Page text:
The sleeze factor also works against Gingrich. He is associated with the Republican takeover of the House, which set new ethical lows even compared to the Democrats they replaced. There also is the small fact that he was recorded in the act of committing a felony, though charges could not be filed because the recording was illegal.

Thompson and McCain seem better positioned ethically. Giuliani, fuggetaboutit.

Posted by Bachbone | June 4, 2007 9:02 AM

"...McCain...better positioned ethically"? You've forgotten he was a member of "The Keating Five," and that he lied about having paid a blogger to bash opponents. No matter who the Democrats run, McCain will never get my vote. Nor will any RINO.

Posted by Fritz | June 4, 2007 9:04 AM

If Newt can't even beat John Kerry in a debate on global warming, what chance does he have with the big boys and girl?

Posted by richard mcenroe | June 4, 2007 9:10 AM

It will never be Newt's time.

Posted by Maetenloch | June 4, 2007 10:06 AM

Newt is brilliant and a great speaker, but he's funny looking, has a high voice, questionable events in his past, and has been around for longer than the 'presidential freshness period' of 15 years. He will never be president.

Posted by Jeanette | June 4, 2007 10:30 AM

Newt has too much baggage and time away from day to day politics to be considered a serious candidate.

He does have a lot of good ideas, though, and would serve his party better if he were to hook up with the candidate he best identifies with and be a consultant to him.

Posted by james23 | June 4, 2007 10:49 AM

I do agree that Newt has no real shot at being President, but I want him in the race to force the others to offer their own ideas and put some distance between themselves and President Bush.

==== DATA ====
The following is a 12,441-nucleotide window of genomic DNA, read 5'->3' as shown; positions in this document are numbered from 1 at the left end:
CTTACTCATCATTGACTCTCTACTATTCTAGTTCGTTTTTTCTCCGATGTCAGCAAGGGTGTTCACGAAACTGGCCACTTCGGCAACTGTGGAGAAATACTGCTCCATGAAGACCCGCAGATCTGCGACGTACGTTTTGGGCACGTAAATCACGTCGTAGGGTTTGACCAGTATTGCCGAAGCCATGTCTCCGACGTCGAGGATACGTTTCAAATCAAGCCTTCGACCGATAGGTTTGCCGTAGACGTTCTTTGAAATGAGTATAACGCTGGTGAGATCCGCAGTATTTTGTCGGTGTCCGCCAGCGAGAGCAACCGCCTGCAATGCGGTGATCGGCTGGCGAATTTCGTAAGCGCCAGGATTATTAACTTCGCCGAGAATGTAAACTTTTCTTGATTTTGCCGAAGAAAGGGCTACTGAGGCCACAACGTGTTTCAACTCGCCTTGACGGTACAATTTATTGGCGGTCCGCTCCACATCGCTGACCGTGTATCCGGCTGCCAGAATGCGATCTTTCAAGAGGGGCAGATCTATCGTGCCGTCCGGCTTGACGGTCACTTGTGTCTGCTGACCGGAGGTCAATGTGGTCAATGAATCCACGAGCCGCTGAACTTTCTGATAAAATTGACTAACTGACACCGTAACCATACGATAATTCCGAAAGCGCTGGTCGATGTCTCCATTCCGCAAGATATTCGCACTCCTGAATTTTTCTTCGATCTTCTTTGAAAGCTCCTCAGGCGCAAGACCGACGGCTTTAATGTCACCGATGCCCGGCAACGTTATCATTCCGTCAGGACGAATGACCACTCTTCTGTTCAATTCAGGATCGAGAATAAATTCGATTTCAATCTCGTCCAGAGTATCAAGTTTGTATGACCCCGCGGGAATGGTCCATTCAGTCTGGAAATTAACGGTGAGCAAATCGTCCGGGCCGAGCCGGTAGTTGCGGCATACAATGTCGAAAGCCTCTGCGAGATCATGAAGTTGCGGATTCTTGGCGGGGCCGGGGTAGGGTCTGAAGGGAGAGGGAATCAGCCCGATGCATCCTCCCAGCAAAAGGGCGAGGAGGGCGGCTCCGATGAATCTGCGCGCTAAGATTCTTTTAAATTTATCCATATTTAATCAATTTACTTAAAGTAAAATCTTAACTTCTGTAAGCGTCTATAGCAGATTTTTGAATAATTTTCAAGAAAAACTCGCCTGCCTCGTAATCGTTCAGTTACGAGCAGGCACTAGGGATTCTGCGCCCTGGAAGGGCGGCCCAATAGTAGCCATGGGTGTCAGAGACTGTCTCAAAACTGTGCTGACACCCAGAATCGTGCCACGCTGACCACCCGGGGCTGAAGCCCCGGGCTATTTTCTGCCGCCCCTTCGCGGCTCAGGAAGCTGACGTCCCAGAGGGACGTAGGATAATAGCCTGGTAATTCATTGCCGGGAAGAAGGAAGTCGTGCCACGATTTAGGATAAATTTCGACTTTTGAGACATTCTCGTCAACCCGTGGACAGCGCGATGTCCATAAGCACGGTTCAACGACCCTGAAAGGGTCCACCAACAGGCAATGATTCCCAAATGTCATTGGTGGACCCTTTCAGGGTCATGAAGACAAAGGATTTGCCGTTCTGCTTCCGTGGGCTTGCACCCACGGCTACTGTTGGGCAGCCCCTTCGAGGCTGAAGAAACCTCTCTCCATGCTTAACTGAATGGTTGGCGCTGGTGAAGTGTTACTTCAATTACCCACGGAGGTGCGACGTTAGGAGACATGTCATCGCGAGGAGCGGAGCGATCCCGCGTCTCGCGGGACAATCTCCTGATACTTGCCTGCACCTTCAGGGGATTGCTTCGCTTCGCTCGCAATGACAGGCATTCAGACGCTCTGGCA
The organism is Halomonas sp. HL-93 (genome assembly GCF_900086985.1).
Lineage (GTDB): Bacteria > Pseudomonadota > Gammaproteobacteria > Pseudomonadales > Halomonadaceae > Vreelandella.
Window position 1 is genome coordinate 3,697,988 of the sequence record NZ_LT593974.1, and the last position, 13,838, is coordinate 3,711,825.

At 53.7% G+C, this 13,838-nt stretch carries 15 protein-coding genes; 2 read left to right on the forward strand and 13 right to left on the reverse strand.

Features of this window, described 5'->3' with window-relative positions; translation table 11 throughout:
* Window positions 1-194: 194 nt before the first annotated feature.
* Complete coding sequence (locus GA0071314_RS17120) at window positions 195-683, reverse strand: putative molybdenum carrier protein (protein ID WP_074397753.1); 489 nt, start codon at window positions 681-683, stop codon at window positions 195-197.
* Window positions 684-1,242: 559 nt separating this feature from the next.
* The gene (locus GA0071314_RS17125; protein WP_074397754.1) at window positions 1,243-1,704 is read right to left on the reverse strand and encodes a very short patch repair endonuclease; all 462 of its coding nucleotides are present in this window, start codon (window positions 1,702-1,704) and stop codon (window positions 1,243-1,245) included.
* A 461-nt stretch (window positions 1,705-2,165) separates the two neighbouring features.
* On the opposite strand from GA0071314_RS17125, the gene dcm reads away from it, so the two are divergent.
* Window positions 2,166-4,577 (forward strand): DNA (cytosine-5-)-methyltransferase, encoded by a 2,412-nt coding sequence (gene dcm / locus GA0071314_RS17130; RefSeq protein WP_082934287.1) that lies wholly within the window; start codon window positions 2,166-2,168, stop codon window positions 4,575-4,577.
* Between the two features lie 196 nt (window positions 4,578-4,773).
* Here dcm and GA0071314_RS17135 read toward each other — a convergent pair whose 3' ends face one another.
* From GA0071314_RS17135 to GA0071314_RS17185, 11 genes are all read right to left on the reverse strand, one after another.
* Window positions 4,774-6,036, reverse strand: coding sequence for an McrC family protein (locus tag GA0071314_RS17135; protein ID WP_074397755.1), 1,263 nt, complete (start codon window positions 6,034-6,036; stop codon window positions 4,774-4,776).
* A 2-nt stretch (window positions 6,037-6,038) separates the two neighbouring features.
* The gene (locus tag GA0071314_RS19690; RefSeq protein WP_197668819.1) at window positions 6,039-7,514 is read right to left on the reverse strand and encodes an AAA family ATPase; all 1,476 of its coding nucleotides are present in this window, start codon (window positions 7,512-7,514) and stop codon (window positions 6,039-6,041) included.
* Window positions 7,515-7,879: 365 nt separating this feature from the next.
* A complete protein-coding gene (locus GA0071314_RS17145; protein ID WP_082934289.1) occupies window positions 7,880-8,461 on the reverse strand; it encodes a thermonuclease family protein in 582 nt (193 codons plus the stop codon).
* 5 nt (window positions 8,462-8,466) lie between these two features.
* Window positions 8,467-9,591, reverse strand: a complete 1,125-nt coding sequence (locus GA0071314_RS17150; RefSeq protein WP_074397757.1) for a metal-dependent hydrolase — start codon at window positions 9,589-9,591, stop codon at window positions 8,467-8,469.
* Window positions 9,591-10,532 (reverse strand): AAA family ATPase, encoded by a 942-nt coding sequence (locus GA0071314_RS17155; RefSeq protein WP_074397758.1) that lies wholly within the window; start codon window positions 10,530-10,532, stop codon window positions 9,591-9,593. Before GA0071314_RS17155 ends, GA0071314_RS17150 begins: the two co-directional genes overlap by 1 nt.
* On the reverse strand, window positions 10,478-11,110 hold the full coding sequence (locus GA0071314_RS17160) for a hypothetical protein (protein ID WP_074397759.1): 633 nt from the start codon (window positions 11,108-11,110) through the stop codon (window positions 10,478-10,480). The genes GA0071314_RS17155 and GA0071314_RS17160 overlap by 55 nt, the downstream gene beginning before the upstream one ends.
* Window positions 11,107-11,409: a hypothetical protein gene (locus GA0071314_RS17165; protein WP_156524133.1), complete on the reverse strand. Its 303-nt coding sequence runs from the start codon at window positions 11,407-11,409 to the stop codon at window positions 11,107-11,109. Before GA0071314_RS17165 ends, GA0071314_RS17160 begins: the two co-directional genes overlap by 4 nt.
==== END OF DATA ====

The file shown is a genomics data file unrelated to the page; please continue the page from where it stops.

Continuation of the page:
And I think that Newt is absolutely right about this:
“The government is not functioning,” Gingrich said on Fox News. “It’s not getting the job done, and Republicans need to confront this reality.”

Republicans ignore that reality at their peril.

Posted by KendraWilder | June 4, 2007 2:21 PM

Newt is too enamored with the "Washington DC Insider" scene, for my liking. Too many times he's schmoozed with Democrat Insiders and acted as if he were a wannabe of the highest order. It's something that, IMHO, cannot be tossed off as just his way of "reaching across the aisle".

We need people in Washington who have an anti-Inside the Beltway mentality who won't get caught up in the same old gaming of the system we've seen too much of in the past 17 years.

Washington is not a country club for an elite group of insiders by invitation only. It is the seat of our federal government, and we need to vote people in there who are going have respect and appreciation for the fact that We the People thought they possessed the qualities and principles necessary to take the job seriously.

Posted by Lokki | June 4, 2007 7:30 PM

It will never be Newt's time. He's a great bombthrower who generates discussion, but a lousy leader.

The best thing he could do for Republicans is go home and write more Historical Fiction.

Posted by Karen [TypeKey Profile Page] | June 4, 2007 11:28 PM

I would like Newt to be a political strategist for the national election to get Congress back. He did it once, he could do it again. But the way to do it is to NOT head up the ticket. Even against Hillary, his negatives are just too much. Too bad, he has a brilliant mind and he wants what is best for our country.